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Brothers: A Tale of Two Sons Remake review

Brothers A Tale of Two Sons Remake review 3 (1)

Released in 2013, Brothers: A Tale of Two Sons won over gamers and critics alike with its emotional journey and unique dual-protagonist gameplay. Just over ten years later, a remake has somehow been deemed necessary, but after playing through Brothers: A Tale of Two Sons Remake, it feels a bit like a missed opportunity.

There’s nothing wrong with Brothers: A Tale of Two Sons Remake per se, it’s just that beyond looking a bit prettier, it doesn’t have all that much new to offer. While some remakes tweak or build on the original experience to provide something that feels fresh and exciting, this remake of Brothers feels afraid to deviate too far. And in the ten years since its release, much of the impact of the original has been lost.

For those who are totally unaware of the original game, Brothers: A Tale of Two Sons finds two brothers, who have recently lost their mum due to a boating incident, on a quest to save their illness-stricken father. Starting at their village, they embark on a great journey, taking them to the nearby mountains and beyond. It goes in some surprises places, in fact; an increasing amount of fantasy seeps in as you progress. Though what’s particularly noteworthy is that there’s no dialogue. At least of the type you can understand, anyway.

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You see, everyone in this world speaks a native language foreign to you, and there are no subtitles, either. Actions are the go-to method of communication here, then. In the original game, players also had control of both titular brothers at the same time, controlling each with their own analog stick and trigger.

The default is the same here, and it’s where most of the challenge of the gameplay lies. Trying to get both to successfully climb up a cliff at the same time, for example, is like trying to rub your belly and pat your head at the same time. But just wait until you need to use one boy as bait to lure an angry troll, while using the other to pull a lever and entrap it.

What this remake does offer, however, is the opportunity to play the game in local co-op, with each player having their own controller. Player 2 will still need to use the right analog stick and trigger to move and perform actions though, perhaps making things a bit trickier for them. Still, it does make the game much easier overall. But a warning for those planning on playing in co-op who chase trophies: player 2 won’t get them. Like in the original game, they’re also tied to performing random actions rather than reaching milestones in the story.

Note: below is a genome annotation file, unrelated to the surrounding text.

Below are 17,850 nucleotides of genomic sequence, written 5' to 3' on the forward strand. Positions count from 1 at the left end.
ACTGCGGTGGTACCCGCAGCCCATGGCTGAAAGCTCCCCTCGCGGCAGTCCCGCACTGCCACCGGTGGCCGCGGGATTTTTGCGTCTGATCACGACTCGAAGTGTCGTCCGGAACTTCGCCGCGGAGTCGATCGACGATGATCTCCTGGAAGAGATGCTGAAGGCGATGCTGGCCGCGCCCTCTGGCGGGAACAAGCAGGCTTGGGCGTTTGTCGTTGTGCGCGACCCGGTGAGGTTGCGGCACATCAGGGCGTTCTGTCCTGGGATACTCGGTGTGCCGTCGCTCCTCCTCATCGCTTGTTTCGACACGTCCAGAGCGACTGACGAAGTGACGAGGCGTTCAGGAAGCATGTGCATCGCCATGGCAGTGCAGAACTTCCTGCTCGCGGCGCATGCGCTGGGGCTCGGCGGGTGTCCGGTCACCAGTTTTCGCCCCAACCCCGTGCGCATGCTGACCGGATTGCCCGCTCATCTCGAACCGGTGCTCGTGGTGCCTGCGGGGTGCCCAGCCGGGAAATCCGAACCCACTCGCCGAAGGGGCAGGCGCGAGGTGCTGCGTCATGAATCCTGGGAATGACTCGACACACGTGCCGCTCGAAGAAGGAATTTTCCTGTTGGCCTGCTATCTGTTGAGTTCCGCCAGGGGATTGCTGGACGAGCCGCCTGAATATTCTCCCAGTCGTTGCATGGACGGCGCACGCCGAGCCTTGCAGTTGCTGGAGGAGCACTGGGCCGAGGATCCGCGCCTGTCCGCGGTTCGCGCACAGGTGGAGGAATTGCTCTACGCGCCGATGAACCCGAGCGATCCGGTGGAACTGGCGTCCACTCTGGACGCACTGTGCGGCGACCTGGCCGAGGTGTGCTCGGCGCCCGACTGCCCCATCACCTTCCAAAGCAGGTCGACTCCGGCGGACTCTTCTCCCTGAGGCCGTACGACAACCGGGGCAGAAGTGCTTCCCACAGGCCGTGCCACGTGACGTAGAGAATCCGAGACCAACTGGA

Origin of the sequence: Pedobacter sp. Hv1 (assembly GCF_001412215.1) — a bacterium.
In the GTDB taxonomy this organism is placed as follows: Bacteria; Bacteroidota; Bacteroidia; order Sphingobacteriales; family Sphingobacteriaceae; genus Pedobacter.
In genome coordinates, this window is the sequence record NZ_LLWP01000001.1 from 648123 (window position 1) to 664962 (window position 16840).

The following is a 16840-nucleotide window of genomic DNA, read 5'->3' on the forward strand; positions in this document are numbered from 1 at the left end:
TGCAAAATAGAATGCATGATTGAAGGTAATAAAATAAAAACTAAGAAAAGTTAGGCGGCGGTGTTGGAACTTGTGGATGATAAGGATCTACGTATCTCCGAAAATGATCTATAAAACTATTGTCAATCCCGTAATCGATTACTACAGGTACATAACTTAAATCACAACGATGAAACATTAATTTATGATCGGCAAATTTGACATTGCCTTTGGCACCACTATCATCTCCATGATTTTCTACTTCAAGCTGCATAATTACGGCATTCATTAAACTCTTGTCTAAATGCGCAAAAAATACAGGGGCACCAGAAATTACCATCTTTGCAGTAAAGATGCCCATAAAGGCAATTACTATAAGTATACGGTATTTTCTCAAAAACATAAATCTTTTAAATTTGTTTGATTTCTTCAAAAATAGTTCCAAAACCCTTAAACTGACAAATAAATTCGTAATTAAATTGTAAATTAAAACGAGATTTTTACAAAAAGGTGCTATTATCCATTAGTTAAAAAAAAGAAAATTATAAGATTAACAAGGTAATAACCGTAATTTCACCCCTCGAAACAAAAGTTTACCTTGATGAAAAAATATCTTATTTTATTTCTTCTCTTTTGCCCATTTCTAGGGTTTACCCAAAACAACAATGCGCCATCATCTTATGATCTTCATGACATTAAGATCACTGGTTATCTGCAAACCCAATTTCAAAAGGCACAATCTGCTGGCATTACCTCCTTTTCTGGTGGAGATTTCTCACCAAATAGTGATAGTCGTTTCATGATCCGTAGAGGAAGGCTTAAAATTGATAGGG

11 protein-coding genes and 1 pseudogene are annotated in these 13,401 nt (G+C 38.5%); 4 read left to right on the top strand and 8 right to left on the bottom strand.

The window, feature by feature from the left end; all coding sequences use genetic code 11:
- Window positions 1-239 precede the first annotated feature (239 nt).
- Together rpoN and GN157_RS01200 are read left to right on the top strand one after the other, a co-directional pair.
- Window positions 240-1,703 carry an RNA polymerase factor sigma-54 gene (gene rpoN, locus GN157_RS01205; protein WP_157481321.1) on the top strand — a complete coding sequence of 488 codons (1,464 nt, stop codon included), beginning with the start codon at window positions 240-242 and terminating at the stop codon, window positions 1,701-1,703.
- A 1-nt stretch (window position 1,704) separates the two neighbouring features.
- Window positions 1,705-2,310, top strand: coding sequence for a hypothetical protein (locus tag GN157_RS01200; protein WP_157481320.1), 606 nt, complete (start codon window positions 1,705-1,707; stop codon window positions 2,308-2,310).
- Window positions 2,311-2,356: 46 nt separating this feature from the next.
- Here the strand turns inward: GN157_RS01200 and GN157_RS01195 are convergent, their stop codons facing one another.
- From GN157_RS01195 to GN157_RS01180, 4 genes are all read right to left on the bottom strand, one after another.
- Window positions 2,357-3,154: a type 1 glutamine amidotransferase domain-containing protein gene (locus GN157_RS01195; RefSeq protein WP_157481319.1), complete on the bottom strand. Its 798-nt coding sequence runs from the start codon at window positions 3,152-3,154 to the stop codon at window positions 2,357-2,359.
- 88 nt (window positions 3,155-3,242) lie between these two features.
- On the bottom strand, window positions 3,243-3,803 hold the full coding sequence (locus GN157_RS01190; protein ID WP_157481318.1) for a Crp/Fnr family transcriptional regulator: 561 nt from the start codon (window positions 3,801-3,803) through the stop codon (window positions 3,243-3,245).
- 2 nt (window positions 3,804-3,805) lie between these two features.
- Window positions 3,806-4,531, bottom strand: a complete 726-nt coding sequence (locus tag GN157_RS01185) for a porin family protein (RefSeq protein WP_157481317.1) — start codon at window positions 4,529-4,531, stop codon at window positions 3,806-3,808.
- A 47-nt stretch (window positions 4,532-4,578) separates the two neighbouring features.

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Playing in co-op, we completed Brothers: A Tale of Two Sons Remake in just under three hours. They were a fairly enjoyable three hours, with some surprises along the way, but the gameplay was basic throughout. Highlights included swinging from each other to negotiate a tall tower, co-piloting a glider, and fighting against a grotesque spider. The trouble is, there’s nothing that would have us playing though it again in a hurry.

It’s up to you then: if you’ve never played Brothers: A Tale of Two Sons before, this remake offers pretty much the same experience but with prettier visuals. Though even then, there are prettier games out there. For those who have already played the original, we’re not sure this remake goes far enough to make it worth buying again – at least not at full price.

Brothers: A Tale of Two Sons Remake feels like a missed opportunity to build on the unique concept of the original game. It could have been expanded with new scenes and situations to provide fresh new challenges and keep players on their toes. Given the success of A Way Out and It Takes Two, more work could have been done to make its co-op mode much more intuitive and enticing, too. As it is, it’s successful in beautifying the original game but nothing more, unfortunately.

Brothers: A Tale of Two Sons Remake review – GameSpew’s score

GameSpew Our Score 6
This review of Brothers: A Tale of Two Sons Remake is based on the PS5 version, with a code provided by the game’s publisher. It’s available on PS5, Xbox Series X/S and PC.
Editor in Chief // An avid gamer since discovering the wonders of the Acorn Electron in the '80s, Rich has nearly played more games than he's had hot dinners. Not one to put all his eggs in one basket, Rich is happy to play games of all genres, but he particularly enjoys racing games and anything that's full of non-stop action, especially if it includes a good dose of humour, horror or crudeness!